house in New York for his reception, intend-
ing to pass a month or two in it, then to repair
to Washington for a few weeks, at the close of its season,
and to visit his country residence when the spring should
fairly open. Accordingly, Eve now found herself at the head
of one of the largest establishments in the largest American
town, within an hour after she had landed from the ship.
Fortunately for her, however, her father was too just to con-
sider a wife or a daughter a mere upper servant, and he
rightly judged that a liberal portion of his income should be
assigned to the procuring of that higher quality of domestic
service, which can alone relieve the mistress of a household
from a burden so heavy to be borne. Unlike so many of
those around him, who would spend on a single pretending
and comfortless entertainment, in which the ostentatious
folly of one contended with the ostentatious folly of another,
a sum that, properly directed, would introduce order and
system into a family for a twelvemonth, by commanding
the time and knowledge of those whose study they had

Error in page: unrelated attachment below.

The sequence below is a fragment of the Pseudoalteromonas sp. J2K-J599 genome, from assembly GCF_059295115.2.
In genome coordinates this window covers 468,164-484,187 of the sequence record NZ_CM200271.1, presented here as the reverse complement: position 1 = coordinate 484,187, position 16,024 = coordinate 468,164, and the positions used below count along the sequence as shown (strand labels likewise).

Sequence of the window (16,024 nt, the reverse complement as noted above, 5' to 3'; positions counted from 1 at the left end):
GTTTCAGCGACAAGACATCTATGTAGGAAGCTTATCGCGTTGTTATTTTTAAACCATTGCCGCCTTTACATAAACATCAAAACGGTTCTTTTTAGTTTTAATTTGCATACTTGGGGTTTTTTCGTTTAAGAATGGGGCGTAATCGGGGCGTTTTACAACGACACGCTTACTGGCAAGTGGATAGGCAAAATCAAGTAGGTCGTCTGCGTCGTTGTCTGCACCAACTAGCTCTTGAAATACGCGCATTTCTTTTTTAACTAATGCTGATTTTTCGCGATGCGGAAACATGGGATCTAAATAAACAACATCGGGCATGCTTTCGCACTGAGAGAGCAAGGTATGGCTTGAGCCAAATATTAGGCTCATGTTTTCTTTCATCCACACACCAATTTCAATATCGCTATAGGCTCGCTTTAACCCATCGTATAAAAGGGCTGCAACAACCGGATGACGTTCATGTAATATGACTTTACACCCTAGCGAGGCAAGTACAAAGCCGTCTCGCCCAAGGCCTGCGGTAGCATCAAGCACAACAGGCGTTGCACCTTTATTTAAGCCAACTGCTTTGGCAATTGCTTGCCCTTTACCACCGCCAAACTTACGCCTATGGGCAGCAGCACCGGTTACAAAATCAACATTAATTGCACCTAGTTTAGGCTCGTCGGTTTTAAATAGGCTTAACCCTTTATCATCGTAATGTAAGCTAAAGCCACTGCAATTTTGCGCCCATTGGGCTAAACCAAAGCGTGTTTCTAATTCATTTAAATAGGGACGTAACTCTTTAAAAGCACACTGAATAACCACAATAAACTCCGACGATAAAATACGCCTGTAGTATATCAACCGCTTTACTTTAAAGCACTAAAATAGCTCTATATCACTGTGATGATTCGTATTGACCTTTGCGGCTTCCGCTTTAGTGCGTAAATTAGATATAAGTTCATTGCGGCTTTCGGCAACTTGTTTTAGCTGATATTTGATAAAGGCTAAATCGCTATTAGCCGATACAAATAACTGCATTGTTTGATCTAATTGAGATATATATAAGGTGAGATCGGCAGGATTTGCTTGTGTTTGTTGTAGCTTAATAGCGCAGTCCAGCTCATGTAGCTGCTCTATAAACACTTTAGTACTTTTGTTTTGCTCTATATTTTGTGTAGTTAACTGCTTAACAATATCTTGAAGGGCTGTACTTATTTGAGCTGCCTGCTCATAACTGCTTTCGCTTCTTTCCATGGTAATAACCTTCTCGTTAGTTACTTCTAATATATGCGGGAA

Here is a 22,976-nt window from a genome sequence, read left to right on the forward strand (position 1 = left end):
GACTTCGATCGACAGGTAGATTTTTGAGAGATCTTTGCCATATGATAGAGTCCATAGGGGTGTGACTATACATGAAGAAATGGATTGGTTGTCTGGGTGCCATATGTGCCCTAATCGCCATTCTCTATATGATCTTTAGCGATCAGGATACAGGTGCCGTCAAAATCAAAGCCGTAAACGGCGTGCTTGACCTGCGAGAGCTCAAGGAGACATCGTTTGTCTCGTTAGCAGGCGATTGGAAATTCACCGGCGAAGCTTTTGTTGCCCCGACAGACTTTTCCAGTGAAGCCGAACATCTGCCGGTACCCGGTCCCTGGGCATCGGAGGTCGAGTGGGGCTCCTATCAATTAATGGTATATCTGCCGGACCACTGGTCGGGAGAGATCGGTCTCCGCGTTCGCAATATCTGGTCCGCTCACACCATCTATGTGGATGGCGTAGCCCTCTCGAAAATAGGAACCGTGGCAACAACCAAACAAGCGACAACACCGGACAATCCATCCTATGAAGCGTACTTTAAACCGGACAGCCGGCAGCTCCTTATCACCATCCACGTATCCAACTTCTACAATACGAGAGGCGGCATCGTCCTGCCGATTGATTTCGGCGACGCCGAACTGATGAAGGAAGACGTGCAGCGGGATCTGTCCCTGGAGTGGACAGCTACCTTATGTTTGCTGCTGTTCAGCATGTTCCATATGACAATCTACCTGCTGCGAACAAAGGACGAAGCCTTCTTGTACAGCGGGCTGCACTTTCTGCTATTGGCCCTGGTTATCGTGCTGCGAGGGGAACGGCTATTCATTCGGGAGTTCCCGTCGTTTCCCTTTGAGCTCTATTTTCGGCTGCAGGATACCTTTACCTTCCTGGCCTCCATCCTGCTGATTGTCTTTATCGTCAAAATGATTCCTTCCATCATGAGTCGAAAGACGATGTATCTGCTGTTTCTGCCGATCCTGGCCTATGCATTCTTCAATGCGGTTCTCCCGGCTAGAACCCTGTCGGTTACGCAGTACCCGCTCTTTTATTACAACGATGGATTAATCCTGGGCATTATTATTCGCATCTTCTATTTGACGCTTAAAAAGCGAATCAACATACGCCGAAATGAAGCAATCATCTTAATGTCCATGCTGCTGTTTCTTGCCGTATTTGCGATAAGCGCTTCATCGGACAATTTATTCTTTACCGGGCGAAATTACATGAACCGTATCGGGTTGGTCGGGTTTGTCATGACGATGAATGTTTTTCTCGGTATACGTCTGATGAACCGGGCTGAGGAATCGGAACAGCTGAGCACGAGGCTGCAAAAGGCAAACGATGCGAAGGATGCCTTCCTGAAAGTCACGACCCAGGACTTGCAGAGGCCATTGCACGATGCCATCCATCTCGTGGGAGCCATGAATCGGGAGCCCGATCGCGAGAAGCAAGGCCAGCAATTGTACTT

been, and who would be willing to devote themselves to



t Dome as fount)

such objects, and then permit their wives and daughters to
return to the drudgery to which the sex seems doomed in
this country, he first bethought him of the wants of social
life before he aspired to its parade. A man of the world,
Mr. Effingham possessed the requisite knowledge, and a
man of justice, the requisite fairness, to permit those who
depended on him so much for their happiness, to share
equitably in the good things that Providence had so liber-
ally bestowed on himself. In other words, he made two
people comfortable by paying a generous price for a house-
keeper: his daughter, in the first place, by releasing her
from cares that necessarily formed no more a part of her
duties than it would be a part of her duty to sweep the
pavement before the door ; and in the next place a very
respectable woman, who was glad to obtain so good a home
on so easy terms. To this simple and just expedient Eve
was indebted for being at the head of one of the quietest,
most truly elegant, and best ordered establishments in